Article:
How the whimsical naming scheme of Mark Shuttleworth managed to dodge adding a P-adjective to 'Penguin', we’ll never know. As founder of Canonical, the commercial company behind Ubuntu, it’s Shuttleworth who pulls these names from his imaginative hat.
Ubuntu has employed animal codenames since it was launched as the friendly face of desktop Linux in 2004. Then starting with Ubuntu 6.06, the convention has run alphabetically, including such classics as Hardy Heron and, our favourite moniker, Maverick Meerkat. Read more reviews of operating systems.
It’s a neat way to keep a versioning history in the OS name. More recently Google has magpied this idea of alphabet increments with its confectionery-themed Android updates.
But this year’s long-term support (LTS) release of Ubuntu – Ubuntu 12.04 – has settled on Precise Pangolin as its name rather than anything quite as apt as, say, Petulant Penguin. Canonical has promised to provide support and patches to this OS for five years.
For users of the previous biannual update, last autumn’s Ubuntu 11.10 Oneiric Ocelot, Ubunutu 12.04 has less to offer in ground-shaking interface changes. The big overhaul’s already happened, this time last year with Natty Narwhal and its default Unity interface.
Ubuntu 12.04 tips its hat to Mac OS X with a similar side Dock and System Settings panel
With Unity, an OS X-style dock is fixed to the left side of the screen, and a menu strip runs across the top. It's a look that owes more to the Apple Mac than Windows now, including close/minimise/maximise buttons in each window's top-left corner. Read the review of Apple Mac OS X 10.7 Lion.
Two updates later, and Unity has seen a modicum of polishing, a new way to interact with the system, along with various other nips and tucks to this popular Linux operating system.
Ubuntu 12.04 Precise Pangolin: Installation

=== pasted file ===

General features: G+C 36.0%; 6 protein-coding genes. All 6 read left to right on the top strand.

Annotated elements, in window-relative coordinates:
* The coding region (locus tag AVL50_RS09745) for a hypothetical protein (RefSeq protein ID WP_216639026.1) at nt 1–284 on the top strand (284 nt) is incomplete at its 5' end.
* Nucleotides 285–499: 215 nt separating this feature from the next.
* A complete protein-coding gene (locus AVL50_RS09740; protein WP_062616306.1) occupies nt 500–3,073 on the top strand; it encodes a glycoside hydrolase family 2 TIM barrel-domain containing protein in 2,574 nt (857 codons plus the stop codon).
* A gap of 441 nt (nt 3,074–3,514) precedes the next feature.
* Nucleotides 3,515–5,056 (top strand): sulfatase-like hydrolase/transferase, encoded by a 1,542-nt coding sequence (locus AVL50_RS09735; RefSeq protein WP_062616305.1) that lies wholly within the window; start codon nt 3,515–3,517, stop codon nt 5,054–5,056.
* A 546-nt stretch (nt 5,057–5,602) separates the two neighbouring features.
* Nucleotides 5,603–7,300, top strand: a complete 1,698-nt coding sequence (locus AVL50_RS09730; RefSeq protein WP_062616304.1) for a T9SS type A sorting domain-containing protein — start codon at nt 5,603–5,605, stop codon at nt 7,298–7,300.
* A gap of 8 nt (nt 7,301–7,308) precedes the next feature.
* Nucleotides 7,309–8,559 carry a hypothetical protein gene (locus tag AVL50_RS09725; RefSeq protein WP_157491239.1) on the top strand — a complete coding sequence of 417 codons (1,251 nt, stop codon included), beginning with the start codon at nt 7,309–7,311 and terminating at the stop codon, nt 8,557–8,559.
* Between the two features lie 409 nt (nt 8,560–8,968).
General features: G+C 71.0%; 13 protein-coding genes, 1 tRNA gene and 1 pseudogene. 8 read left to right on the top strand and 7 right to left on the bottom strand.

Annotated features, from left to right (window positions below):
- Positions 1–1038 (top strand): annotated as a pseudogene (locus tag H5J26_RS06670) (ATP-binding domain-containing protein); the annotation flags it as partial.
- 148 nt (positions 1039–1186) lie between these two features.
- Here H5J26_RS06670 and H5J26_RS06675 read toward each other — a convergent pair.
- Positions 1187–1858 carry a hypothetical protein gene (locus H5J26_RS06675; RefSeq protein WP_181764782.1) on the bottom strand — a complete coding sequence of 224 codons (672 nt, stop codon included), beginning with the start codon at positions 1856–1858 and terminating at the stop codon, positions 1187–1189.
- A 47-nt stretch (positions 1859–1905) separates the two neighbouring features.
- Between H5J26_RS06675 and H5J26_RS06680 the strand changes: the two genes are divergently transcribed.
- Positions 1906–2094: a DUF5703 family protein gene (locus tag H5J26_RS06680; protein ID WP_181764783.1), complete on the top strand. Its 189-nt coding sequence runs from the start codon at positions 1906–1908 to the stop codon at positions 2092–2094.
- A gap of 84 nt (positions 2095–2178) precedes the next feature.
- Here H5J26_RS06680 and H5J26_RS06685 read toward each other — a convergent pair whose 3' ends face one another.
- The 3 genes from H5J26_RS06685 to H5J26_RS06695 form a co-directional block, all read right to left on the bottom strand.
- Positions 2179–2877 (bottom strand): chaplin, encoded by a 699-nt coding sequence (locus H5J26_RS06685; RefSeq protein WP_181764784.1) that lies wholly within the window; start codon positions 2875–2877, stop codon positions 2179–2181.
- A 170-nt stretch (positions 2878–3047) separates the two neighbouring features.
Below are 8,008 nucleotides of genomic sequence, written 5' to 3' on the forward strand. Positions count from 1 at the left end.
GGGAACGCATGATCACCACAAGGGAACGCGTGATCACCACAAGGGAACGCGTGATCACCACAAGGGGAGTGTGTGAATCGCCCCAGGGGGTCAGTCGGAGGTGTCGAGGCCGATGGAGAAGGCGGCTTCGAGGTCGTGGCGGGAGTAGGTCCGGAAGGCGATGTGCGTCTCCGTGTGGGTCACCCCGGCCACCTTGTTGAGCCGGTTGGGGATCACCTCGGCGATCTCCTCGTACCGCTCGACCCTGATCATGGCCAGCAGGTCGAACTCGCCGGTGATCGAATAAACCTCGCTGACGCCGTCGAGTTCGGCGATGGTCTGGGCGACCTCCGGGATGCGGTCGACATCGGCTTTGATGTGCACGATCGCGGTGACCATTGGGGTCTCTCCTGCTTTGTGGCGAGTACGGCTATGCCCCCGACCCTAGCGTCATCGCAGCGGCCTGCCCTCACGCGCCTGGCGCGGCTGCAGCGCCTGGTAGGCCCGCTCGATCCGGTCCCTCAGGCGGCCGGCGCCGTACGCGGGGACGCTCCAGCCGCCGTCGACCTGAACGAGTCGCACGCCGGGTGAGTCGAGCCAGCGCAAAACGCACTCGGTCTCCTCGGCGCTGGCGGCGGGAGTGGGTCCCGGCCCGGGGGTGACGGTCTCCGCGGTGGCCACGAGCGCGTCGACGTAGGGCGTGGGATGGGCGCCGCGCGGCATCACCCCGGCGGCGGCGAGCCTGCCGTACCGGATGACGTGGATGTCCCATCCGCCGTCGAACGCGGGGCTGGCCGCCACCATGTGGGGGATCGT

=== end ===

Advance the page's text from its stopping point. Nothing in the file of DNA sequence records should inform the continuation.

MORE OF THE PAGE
We tried Precise Pangolin on a Dell Vostro V13 laptop and as a VM in VirtualBox 4.1 under Mac OS X. Canonical has developed a very easy and approachable setup procedure, letting you run the full OS from a USB stick, then install at leisure from the booted Ubuntu.
By ticking the option for third-party software during installation, we even found a working Adobe Flash plugin was included, although hardware acceleration was not enabled. There may be a way to do so but it’d likely require some CLI skills to get it working.
On a Windows PC, you’re offered the chance to import documents and settings from an incumbent Microsoft Windows installation.
As well as pre-installed apps, Ubuntu 12.04 makes it easy to find and install many, many more – most for free – through the built-in Software Centre
With our Dell notebook, we found all essential hardware worked immediately from the default installation, and required no third-party proprietary drivers.
For laptops, though, the crucial issues of power management and standby responsiveness could be improved, although this may necessitate customisation to specific hardware for best results.
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